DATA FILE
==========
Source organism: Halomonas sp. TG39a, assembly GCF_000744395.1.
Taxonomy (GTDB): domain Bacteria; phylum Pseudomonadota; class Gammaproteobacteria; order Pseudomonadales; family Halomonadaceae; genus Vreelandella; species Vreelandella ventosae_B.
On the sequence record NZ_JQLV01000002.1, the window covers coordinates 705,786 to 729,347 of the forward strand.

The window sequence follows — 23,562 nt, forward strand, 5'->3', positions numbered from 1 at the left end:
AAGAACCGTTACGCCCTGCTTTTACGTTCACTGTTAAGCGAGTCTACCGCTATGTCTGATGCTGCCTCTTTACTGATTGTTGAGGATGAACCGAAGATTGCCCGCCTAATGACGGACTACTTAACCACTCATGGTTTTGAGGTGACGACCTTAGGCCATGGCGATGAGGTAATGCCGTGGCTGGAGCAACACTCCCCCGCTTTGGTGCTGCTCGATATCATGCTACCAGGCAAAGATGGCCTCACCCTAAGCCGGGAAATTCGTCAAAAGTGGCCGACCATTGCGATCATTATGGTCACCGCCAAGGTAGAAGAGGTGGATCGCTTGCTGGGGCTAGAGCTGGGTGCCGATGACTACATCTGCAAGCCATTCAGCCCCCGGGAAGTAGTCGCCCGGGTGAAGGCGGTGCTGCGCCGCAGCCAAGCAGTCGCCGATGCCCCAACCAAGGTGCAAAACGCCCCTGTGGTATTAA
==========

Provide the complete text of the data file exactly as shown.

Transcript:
Source organism: Halomonas sp. TG39a, assembly GCF_000744395.1.
Taxonomy (GTDB): domain Bacteria; phylum Pseudomonadota; class Gammaproteobacteria; order Pseudomonadales; family Halomonadaceae; genus Vreelandella; species Vreelandella ventosae_B.
On the sequence record NZ_JQLV01000002.1, the window covers coordinates 705,786 to 729,347 of the forward strand.

The window sequence follows — 23,562 nt, forward strand, 5'->3', positions numbered from 1 at the left end:
AAGAACCGTTACGCCCTGCTTTTACGTTCACTGTTAAGCGAGTCTACCGCTATGTCTGATGCTGCCTCTTTACTGATTGTTGAGGATGAACCGAAGATTGCCCGCCTAATGACGGACTACTTAACCACTCATGGTTTTGAGGTGACGACCTTAGGCCATGGCGATGAGGTAATGCCGTGGCTGGAGCAACACTCCCCCGCTTTGGTGCTGCTCGATATCATGCTACCAGGCAAAGATGGCCTCACCCTAAGCCGGGAAATTCGTCAAAAGTGGCCGACCATTGCGATCATTATGGTCACCGCCAAGGTAGAAGAGGTGGATCGCTTGCTGGGGCTAGAGCTGGGTGCCGATGACTACATCTGCAAGCCATTCAGCCCCCGGGAAGTAGTCGCCCGGGTGAAGGCGGTGCTGCGCCGCAGCCAAGCAGTCGCCGATGCCCCAACCAAGGTGCAAAACGCCCCTGTGGTATTAA